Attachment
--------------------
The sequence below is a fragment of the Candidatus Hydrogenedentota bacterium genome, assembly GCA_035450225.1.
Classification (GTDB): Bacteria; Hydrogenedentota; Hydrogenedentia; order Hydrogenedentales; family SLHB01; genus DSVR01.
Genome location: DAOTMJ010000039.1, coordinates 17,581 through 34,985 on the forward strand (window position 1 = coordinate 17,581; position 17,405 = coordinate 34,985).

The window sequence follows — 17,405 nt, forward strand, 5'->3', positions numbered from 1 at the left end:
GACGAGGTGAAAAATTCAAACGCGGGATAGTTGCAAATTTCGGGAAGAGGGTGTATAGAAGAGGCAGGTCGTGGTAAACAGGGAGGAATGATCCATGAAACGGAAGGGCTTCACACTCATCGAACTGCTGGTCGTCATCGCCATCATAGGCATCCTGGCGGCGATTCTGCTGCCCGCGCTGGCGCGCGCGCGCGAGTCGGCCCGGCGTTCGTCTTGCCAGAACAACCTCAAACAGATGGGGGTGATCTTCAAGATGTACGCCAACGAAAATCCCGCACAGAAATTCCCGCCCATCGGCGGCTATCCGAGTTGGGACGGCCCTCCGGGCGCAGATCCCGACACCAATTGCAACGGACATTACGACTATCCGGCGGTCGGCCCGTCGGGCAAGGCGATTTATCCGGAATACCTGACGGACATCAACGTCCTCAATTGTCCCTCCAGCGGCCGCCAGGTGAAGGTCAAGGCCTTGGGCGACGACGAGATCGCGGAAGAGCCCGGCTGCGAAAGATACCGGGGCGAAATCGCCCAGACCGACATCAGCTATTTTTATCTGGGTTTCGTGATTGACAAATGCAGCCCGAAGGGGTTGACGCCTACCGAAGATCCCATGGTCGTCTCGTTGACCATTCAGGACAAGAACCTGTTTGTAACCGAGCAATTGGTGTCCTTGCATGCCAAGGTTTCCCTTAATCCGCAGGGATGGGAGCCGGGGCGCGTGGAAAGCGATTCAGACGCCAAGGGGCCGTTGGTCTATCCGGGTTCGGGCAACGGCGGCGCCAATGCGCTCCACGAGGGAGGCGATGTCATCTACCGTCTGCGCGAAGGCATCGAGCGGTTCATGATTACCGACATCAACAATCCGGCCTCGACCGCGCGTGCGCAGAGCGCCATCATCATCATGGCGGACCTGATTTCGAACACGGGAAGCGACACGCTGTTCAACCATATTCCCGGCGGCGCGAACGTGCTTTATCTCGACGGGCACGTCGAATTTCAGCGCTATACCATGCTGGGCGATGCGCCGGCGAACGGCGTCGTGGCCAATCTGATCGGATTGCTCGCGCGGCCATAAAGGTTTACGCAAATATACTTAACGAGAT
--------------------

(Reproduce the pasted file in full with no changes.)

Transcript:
The sequence below is a fragment of the Candidatus Hydrogenedentota bacterium genome, assembly GCA_035450225.1.
Classification (GTDB): Bacteria; Hydrogenedentota; Hydrogenedentia; order Hydrogenedentales; family SLHB01; genus DSVR01.
Genome location: DAOTMJ010000039.1, coordinates 17,581 through 34,985 on the forward strand (window position 1 = coordinate 17,581; position 17,405 = coordinate 34,985).

The window sequence follows — 17,405 nt, forward strand, 5'->3', positions numbered from 1 at the left end:
GACGAGGTGAAAAATTCAAACGCGGGATAGTTGCAAATTTCGGGAAGAGGGTGTATAGAAGAGGCAGGTCGTGGTAAACAGGGAGGAATGATCCATGAAACGGAAGGGCTTCACACTCATCGAACTGCTGGTCGTCATCGCCATCATAGGCATCCTGGCGGCGATTCTGCTGCCCGCGCTGGCGCGCGCGCGCGAGTCGGCCCGGCGTTCGTCTTGCCAGAACAACCTCAAACAGATGGGGGTGATCTTCAAGATGTACGCCAACGAAAATCCCGCACAGAAATTCCCGCCCATCGGCGGCTATCCGAGTTGGGACGGCCCTCCGGGCGCAGATCCCGACACCAATTGCAACGGACATTACGACTATCCGGCGGTCGGCCCGTCGGGCAAGGCGATTTATCCGGAATACCTGACGGACATCAACGTCCTCAATTGTCCCTCCAGCGGCCGCCAGGTGAAGGTCAAGGCCTTGGGCGACGACGAGATCGCGGAAGAGCCCGGCTGCGAAAGATACCGGGGCGAAATCGCCCAGACCGACATCAGCTATTTTTATCTGGGTTTCGTGATTGACAAATGCAGCCCGAAGGGGTTGACGCCTACCGAAGATCCCATGGTCGTCTCGTTGACCATTCAGGACAAGAACCTGTTTGTAACCGAGCAATTGGTGTCCTTGCATGCCAAGGTTTCCCTTAATCCGCAGGGATGGGAGCCGGGGCGCGTGGAAAGCGATTCAGACGCCAAGGGGCCGTTGGTCTATCCGGGTTCGGGCAACGGCGGCGCCAATGCGCTCCACGAGGGAGGCGATGTCATCTACCGTCTGCGCGAAGGCATCGAGCGGTTCATGATTACCGACATCAACAATCCGGCCTCGACCGCGCGTGCGCAGAGCGCCATCATCATCATGGCGGACCTGATTTCGAACACGGGAAGCGACACGCTGTTCAACCATATTCCCGGCGGCGCGAACGTGCTTTATCTCGACGGGCACGTCGAATTTCAGCGCTATACCATGCTGGGCGATGCGCCGGCGAACGGCGTCGTGGCCAATCTGATCGGATTGCTCGCGCGGCCATAAAGGTTTACGCAAATATACTTAACGAGAT